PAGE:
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Srivastava V.K.,Apollo Hospitals BilaspurChhattisgarh | Agrawal A.,Himalayan Institute of Medical science | Ahmed M.,Apollo Hospitals BilaspurChhattisgarh | Sharma S.,Apollo Hospitals BilaspurChhattisgarh
Kathmandu University Medical Journal | Year: 2015

Myasthenia gravis is a disease of great challenge to the anesthesiologist, because it affects the neuromuscular junction. Anesthetic management involves either muscle relaxant or non-muscle relaxant techniques. This case report documents the safe use of fentanyl, propofol and sevoflurane combination guided by bispectral index, without the use of muscle relaxants in a patient with myasthenia gravis who presented for meningioma surgery. © 2015, Kathmandu University. All rights reserved. Source


Srivastava V.K.,Apollo Hospitals BilaspurChhattisgarh | Agrawal S.,Himalayan Institute of Medical science | Kumar S.,Sanjay Gandhi Post Graduate Institute of Medical Sciences | Mishra A.,Apollo Hospitals BilaspurChhattisgarh | And 2 more authors.
Journal of Clinical and Diagnostic Research | Year: 2014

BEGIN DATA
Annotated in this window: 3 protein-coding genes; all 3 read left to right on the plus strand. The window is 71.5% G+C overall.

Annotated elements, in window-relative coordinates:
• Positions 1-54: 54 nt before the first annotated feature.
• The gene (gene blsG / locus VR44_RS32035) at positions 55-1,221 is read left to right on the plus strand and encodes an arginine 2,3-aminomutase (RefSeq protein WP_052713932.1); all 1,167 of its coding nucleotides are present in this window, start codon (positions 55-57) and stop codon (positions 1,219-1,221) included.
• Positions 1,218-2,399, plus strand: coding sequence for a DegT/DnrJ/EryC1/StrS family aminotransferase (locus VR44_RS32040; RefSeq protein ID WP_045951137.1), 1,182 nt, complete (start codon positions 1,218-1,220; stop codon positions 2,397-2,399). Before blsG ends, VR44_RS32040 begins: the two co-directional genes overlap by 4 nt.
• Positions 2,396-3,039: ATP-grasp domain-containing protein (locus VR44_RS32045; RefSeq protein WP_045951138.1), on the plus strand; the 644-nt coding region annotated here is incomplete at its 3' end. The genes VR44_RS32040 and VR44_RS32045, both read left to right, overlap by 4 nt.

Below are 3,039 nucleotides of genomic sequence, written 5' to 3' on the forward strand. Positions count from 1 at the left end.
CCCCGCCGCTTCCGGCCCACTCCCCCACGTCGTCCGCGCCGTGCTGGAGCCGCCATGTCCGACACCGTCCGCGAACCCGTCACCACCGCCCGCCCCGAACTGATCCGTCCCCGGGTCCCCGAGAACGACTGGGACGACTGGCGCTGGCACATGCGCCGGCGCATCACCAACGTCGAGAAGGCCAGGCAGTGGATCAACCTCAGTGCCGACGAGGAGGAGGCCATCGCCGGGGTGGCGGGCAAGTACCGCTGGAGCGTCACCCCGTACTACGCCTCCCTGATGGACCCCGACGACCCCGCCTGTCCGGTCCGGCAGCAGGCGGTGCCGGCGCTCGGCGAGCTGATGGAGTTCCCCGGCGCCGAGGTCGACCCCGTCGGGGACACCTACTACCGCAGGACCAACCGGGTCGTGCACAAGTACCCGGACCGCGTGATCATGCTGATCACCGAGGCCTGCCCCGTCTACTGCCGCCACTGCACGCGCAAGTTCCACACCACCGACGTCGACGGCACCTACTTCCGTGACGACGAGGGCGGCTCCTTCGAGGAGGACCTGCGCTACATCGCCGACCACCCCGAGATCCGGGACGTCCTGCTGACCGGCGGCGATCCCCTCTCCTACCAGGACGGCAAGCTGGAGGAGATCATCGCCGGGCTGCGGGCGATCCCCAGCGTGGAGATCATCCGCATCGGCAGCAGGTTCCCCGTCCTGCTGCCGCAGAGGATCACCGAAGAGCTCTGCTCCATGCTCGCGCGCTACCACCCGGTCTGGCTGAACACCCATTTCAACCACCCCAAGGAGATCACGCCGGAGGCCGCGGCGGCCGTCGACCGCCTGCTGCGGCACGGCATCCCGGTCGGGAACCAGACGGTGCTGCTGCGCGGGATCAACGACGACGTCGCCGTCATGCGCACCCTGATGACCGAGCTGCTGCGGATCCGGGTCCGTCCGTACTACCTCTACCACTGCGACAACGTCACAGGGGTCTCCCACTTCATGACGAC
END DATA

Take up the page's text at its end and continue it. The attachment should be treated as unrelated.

Background: Effective management of analgesia and sedation in the intensive care unit depends on the needs of the patient, subjective and/or objective measurement and drug titration to achieve specific endpoints.Aim: The present study compared the efficacy of dexmedetomidine, propofol and midazolam for sedation in neurosurgical patients for postoperative mechanical ventilation.Materials and Methods: Ninety patients aged 20-65 years, ASA physical status I to III, undergoing neurosurgery and requiring postoperative ventilation were included. The patients were randomly divided into three groups of 30 each. Group D received dexmedetomidine 1 mcg/kg over 15 minutes as a loading dose, followed by 0.4-0.7 mcg/kg/h. Group P received propofol 1 mg/kg over 15 minutes as a loading dose, followed by 1-3 mg/kg/h. Group M received midazolam 0.04 mg/kg over 15 minutes as a loading dose, followed by 0.08 mg/kg/h.Measurements: Heart rate, mean arterial pressure, sedation level, fentanyl requirement, ventilation and extubation time were recorded.Results: Adequate sedation level was achieved with all three agents. Dexmedetomidine group required less fentanyl for postoperative analgesia. In group D there was a decrease in HR after dexmedetomidine infusion (p<0.05), but there was no significant difference in HR between group P and group M. After administration of study drug there was a significant decrease in MAP comparison to baseline value in all groups at all time intervals (p<0.05), except postextubation period (p>0.05). Extubation time was lowest in group P (p<0.05).Conclusion: Dexmedetomidine is safer and equally effective agent compared to propofol and midazolam for sedation of neurosurgical mechanically ventilated patients with good hemodynamic stability and extubation time as rapid as propofol. Dexmedetomidine also reduced postoperative fentanyl requirements. © 2014, Journal of Clinical and Diagnostic Research. All rights reserved. Source

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